Two studies by Olfson et al12,13 published in 1999 and 2002 specifically examined the provision of psychotherapy from the mid-1980s through the mid-1990s. The 1999 study,12 based on the National Ambulatory Medical Care Survey (NAMCS), reported a decrease in the rate of psychotherapy provision by psychiatrists between 1985 and 1995. The 2002 study,13 based on data from the 1987 National Medical Expenditure Survey and the 1997 Medical Expenditure Panel Survey, examined trends in the provision of outpatient psychotherapy by medical and nonmedical mental health care providers. That study did not find a decline in the provision of psychotherapy and, in fact, recorded an increase in the rate of psychotherapy provided by medical providers. However, the proportion of patients who received more than 20 psychotherapy visits declined. That study did not distinguish between psychiatrists and other physicians.13
Since the period covered by those studies, there have been significant changes in the patterns of outpatient mental health treatment in the United States.14,15 Continued expansion of managed care, introduction of the Federal Mental Health Parity Act of 1996,16 and accelerating growth in marketing and use of newer psychotropic medications may have altered the provision of psychotherapy since the mid-1990s. These developments, as well as the continuing debates about the place of psychotherapy in contemporary psychiatric practice and training, provide an impetus for the continued monitoring of national trends in the provision of psychotherapy by psychiatrists.11,17- 19
In this article, we follow trends in the provision of psychotherapy by psychiatrists from the mid-1990s through the mid-2000s. We use data from 10 consecutive years of the NAMCS (1996-2005) to survey visits by office-based psychiatrists. We examine overall trends in the provision of psychotherapy by office-based psychiatrists as well as trends within specific sociodemographic and clinical subgroups. Next, we assess correlates of providing psychotherapy and evaluate the effects of these factors on time trends in psychotherapy provision. Finally, we aggregate visits over practices according to provision of psychotherapy and examine time trends and characteristics of these practices.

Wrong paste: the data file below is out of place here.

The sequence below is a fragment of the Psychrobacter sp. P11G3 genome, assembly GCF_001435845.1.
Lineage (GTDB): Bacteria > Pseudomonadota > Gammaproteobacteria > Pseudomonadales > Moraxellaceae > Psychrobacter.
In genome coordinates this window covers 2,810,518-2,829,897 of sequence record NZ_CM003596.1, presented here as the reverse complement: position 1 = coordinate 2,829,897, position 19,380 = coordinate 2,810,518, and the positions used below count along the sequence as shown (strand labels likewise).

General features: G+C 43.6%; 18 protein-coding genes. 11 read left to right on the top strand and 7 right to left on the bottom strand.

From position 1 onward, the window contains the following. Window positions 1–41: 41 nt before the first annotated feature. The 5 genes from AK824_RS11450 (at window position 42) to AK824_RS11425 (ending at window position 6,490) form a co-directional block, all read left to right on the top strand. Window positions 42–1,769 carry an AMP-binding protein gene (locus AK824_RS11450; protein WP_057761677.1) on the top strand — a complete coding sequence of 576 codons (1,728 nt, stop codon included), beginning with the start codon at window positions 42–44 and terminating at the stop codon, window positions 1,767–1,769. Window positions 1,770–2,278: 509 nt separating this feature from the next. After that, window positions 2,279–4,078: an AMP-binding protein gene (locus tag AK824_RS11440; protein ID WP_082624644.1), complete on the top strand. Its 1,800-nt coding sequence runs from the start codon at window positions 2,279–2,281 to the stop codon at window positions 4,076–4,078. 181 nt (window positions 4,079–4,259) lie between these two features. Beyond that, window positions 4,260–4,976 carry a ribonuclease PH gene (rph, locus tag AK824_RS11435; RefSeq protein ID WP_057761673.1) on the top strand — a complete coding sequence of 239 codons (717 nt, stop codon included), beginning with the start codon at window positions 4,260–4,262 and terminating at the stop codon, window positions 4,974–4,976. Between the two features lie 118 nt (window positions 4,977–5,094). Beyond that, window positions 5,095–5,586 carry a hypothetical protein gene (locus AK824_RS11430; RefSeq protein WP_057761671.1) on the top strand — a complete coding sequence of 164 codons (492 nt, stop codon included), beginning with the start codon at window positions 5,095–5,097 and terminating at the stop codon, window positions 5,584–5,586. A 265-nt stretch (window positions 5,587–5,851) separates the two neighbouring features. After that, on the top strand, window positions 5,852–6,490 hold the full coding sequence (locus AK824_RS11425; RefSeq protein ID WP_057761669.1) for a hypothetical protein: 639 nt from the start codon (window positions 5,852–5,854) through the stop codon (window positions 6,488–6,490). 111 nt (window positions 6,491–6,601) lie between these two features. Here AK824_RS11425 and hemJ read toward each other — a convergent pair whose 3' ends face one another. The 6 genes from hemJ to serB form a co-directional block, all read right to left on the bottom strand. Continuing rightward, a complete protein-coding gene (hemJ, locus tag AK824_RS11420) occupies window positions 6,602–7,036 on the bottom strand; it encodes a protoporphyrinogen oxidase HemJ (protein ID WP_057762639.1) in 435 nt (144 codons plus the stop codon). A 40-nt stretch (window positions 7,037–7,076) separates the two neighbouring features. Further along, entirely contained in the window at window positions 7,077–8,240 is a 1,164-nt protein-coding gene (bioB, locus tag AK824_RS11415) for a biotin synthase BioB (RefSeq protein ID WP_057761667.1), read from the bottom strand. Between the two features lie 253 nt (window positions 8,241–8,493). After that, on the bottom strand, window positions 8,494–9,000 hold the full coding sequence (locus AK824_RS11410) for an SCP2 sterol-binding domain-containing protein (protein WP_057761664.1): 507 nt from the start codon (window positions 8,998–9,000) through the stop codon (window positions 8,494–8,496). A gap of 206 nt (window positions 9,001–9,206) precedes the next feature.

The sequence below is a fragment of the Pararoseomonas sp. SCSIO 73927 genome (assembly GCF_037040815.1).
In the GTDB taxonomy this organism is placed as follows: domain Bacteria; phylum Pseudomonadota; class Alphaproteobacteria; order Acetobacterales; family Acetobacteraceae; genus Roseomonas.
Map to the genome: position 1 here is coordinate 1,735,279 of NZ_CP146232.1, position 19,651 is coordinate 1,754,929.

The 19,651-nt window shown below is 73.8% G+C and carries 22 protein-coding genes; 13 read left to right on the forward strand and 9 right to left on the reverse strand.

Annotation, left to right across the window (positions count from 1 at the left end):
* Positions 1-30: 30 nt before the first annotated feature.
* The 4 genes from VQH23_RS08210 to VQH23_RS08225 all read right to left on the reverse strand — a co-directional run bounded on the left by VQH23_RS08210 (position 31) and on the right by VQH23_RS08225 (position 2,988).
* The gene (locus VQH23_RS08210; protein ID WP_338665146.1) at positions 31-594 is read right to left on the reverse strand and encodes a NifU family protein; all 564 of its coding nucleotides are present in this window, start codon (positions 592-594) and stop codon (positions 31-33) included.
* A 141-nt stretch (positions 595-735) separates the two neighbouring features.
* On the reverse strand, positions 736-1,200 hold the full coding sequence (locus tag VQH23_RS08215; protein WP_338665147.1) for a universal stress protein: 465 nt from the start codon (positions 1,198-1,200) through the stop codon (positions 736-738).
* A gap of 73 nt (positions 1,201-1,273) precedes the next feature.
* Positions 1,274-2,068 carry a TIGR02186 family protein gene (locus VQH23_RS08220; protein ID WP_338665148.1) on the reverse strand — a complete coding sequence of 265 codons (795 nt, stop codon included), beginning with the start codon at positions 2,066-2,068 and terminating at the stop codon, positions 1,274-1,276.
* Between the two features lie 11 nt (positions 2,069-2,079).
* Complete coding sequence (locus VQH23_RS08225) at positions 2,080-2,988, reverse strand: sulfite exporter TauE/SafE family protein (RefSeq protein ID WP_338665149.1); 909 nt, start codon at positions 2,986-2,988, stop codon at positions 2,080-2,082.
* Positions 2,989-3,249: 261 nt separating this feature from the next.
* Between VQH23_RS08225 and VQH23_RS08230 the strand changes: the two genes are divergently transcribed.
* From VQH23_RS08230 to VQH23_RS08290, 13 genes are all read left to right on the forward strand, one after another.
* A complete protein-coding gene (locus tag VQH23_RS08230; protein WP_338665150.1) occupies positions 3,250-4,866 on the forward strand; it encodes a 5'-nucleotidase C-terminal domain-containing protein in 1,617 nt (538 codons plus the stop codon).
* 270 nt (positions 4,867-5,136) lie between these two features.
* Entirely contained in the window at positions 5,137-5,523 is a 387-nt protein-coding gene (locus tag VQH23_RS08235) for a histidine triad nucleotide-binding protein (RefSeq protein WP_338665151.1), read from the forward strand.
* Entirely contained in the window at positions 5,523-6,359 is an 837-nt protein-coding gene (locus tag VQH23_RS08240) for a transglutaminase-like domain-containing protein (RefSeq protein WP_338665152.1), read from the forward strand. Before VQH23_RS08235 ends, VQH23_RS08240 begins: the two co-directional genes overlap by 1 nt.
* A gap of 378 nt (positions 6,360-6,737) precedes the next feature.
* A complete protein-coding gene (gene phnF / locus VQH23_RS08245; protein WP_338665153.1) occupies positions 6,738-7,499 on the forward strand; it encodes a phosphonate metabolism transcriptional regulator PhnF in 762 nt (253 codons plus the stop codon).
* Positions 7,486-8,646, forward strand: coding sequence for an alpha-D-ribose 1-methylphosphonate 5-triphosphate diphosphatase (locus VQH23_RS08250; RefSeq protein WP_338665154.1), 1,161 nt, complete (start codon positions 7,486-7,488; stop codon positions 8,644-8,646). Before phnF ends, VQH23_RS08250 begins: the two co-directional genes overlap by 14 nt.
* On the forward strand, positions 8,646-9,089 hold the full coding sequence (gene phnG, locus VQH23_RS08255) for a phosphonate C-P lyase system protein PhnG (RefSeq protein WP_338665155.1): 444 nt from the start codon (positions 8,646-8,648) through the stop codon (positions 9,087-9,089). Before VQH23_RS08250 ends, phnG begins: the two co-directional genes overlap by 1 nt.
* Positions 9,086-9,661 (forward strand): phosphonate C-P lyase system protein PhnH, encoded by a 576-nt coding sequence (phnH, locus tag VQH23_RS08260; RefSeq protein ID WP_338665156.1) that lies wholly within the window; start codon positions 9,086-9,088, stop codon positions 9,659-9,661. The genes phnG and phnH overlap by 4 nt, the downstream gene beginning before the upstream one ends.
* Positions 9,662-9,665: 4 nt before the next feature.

The NAMCS is a multistage probability survey of visits to office-based physicians.20,21 The survey response rate varied from 70.0% in 1996 to 61.5% in 2005. A systematic random sample of visits to each physician was drawn during a randomly selected 1-week period.
For each visit, the physician or a member of the physician's staff provided information about the characteristics of the patient, the length of the visit, the reason for the visit, clinical diagnoses, and tests and procedures performed or ordered. Analyses presented herein are limited to visits during which the patient saw a psychiatrist.
Diagnosis was recorded based on International Classification of Diseases, Ninth Revision, Clinical Modification codes. As many as 3 diagnoses were recorded for each visit. In this report we limited our analyses to visits with a psychiatric diagnosis (codes 290-319). These diagnoses constituted 96.3% of all visits to psychiatrists during the study period. Specific diagnoses examined separately included major depression (296.2 and 296.3), dysthymia (300.4), bipolar disorder (296.0-296.1 and 296.4-296.8), other affective disorders (296.9 and 311.0), generalized anxiety disorder (300.02), panic disorder with or without agoraphobia (300.01 and 300.21), obsessive-compulsive disorder (300.3), posttraumatic stress disorder (309.81), social phobia (300.23), schizophrenia (295), and personality disorders (301).